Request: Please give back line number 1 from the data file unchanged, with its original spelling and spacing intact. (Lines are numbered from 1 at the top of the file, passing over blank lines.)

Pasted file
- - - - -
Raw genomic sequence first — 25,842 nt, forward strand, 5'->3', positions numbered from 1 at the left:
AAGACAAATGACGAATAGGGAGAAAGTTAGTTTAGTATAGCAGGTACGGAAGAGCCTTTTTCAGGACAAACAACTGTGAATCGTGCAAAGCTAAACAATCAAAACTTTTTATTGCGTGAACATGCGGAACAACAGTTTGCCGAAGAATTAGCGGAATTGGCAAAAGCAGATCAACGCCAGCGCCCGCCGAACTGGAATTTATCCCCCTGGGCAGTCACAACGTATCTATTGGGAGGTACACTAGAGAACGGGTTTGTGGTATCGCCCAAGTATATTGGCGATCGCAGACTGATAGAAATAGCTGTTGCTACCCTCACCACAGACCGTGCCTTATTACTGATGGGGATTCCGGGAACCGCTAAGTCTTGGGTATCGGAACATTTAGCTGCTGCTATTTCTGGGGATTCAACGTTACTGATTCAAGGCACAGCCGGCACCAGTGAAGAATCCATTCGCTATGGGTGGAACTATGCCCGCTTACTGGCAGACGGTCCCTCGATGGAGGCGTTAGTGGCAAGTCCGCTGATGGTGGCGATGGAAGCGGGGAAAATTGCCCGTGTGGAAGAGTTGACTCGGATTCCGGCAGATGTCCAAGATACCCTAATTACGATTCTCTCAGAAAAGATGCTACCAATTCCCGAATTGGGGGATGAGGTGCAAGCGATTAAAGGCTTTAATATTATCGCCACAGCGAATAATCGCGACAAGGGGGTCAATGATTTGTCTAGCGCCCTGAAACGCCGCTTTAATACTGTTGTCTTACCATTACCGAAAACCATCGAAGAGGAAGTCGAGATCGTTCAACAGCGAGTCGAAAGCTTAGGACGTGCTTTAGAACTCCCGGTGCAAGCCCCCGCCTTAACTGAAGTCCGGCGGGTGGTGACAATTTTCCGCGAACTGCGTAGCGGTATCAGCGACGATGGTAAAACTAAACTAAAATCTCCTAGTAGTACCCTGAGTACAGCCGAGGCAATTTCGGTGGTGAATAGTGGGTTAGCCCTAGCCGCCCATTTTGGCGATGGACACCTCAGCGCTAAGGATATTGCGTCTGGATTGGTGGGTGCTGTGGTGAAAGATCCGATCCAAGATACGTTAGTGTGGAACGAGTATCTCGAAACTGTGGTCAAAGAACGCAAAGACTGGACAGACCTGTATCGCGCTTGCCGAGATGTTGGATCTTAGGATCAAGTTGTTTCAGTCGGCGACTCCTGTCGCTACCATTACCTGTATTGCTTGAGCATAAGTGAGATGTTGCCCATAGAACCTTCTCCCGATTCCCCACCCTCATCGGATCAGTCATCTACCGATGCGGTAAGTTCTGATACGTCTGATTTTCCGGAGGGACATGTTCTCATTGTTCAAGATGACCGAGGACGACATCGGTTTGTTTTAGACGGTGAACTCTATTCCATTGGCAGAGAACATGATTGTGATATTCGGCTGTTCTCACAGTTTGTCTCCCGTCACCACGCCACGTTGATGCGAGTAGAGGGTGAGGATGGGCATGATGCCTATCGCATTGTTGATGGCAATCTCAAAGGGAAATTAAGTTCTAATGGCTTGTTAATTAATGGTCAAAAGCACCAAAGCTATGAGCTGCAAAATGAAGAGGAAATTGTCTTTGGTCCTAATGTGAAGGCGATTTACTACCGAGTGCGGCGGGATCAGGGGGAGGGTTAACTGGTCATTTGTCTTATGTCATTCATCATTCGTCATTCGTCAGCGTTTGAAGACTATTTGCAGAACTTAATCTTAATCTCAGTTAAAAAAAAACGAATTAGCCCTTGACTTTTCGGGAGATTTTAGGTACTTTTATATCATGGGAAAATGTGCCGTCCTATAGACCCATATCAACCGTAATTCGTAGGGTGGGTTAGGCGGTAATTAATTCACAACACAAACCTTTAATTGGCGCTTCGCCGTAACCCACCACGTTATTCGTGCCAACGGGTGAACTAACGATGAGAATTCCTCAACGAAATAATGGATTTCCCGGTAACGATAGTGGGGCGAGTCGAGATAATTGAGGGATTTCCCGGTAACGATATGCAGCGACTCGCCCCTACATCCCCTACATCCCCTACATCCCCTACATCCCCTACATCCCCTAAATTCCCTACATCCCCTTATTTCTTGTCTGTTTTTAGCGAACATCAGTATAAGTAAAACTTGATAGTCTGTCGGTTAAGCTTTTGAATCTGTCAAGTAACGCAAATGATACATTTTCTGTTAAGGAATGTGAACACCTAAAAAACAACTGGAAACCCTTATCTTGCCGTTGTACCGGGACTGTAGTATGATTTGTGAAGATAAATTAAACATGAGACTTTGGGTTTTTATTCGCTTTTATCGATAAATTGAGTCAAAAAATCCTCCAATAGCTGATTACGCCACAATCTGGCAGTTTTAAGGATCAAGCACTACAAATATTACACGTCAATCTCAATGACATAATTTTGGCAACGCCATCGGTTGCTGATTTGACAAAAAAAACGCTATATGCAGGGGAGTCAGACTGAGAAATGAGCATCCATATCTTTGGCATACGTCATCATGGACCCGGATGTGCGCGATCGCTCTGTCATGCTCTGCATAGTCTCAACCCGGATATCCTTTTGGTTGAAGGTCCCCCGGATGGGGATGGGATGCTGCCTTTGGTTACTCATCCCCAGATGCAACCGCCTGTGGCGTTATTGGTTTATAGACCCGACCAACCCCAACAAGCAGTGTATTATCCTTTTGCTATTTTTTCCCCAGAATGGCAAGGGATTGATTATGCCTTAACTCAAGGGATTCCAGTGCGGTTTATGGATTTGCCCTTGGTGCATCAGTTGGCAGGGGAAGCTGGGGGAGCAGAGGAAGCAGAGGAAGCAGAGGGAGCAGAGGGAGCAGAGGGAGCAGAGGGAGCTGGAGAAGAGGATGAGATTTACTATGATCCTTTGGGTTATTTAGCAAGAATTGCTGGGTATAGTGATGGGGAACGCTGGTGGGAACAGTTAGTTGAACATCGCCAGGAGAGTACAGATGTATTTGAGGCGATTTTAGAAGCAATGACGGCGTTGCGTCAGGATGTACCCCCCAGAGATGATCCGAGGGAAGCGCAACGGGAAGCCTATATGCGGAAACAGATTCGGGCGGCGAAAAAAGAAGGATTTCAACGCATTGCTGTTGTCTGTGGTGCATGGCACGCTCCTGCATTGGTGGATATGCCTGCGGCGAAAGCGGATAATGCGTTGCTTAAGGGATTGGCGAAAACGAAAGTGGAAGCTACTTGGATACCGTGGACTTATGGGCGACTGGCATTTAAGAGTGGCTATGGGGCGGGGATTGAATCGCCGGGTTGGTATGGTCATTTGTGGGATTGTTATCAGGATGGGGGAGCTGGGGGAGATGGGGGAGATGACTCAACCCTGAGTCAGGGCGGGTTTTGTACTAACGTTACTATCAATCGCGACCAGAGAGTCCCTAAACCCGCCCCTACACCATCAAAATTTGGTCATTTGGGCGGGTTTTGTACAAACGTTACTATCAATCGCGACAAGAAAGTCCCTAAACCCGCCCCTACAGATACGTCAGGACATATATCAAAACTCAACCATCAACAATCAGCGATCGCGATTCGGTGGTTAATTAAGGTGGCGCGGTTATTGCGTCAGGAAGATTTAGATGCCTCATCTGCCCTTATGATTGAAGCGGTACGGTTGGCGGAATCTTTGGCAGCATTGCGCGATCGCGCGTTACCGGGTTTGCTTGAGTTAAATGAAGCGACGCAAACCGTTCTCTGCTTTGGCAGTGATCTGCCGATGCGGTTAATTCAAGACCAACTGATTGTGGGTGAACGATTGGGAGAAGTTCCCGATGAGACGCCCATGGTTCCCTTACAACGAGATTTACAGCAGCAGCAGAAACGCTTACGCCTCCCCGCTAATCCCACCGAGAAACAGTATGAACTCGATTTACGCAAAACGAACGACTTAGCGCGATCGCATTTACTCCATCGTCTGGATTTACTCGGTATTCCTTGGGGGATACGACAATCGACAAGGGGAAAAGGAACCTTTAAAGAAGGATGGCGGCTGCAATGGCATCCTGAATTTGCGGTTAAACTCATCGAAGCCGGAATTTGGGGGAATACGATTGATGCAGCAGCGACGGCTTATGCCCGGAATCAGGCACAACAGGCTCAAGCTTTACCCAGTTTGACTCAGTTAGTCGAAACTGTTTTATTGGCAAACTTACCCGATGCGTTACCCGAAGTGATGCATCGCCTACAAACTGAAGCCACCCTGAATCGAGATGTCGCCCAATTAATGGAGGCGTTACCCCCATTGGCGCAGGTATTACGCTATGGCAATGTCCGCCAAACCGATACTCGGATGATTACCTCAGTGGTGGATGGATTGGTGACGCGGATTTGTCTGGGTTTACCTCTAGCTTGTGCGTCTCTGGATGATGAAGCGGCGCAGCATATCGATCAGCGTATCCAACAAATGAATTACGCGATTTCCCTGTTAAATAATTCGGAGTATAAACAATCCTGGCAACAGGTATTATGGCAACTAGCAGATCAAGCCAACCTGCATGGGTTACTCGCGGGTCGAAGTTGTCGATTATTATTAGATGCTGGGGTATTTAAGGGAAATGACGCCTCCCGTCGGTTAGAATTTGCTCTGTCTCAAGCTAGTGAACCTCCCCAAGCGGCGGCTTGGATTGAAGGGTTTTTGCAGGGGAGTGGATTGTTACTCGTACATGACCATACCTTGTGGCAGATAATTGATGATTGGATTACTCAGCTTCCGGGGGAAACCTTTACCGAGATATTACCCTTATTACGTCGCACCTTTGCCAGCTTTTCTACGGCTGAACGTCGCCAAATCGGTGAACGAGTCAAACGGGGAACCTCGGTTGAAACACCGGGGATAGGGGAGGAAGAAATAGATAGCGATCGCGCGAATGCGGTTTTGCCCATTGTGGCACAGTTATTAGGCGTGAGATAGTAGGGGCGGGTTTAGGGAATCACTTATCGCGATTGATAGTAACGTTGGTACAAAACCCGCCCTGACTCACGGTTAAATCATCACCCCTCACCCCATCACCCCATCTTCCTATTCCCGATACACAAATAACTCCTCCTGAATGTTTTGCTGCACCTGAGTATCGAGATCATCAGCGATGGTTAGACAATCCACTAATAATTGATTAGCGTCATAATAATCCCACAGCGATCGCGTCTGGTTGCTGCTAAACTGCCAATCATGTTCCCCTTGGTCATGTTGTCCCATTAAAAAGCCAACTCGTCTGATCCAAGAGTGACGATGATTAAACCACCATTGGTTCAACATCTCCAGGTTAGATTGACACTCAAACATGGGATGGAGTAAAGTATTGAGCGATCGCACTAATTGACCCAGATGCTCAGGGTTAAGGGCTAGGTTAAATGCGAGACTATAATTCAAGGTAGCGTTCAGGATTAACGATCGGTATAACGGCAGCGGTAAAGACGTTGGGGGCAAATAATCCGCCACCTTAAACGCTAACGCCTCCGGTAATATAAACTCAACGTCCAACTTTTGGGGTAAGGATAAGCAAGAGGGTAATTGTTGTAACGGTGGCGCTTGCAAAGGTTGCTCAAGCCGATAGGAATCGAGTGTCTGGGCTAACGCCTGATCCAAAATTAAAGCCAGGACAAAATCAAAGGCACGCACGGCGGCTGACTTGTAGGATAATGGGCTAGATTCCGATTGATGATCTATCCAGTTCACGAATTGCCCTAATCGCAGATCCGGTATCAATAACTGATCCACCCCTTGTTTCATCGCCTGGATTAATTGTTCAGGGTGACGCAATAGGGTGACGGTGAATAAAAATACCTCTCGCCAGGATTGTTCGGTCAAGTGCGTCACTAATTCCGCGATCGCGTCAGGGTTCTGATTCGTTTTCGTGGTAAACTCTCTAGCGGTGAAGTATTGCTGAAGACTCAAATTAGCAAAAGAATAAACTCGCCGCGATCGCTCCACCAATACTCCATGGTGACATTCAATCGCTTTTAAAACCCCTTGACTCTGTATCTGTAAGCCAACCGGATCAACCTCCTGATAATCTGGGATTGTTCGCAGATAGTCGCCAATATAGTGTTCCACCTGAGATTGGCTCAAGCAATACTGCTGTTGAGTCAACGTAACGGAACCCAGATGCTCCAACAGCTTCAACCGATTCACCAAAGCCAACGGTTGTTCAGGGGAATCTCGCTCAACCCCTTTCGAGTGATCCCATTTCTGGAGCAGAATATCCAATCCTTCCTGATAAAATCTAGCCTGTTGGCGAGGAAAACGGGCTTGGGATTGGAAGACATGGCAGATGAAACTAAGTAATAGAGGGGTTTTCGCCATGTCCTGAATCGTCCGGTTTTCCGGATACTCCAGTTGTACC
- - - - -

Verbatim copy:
Raw genomic sequence first — 25,842 nt, forward strand, 5'->3', positions numbered from 1 at the left: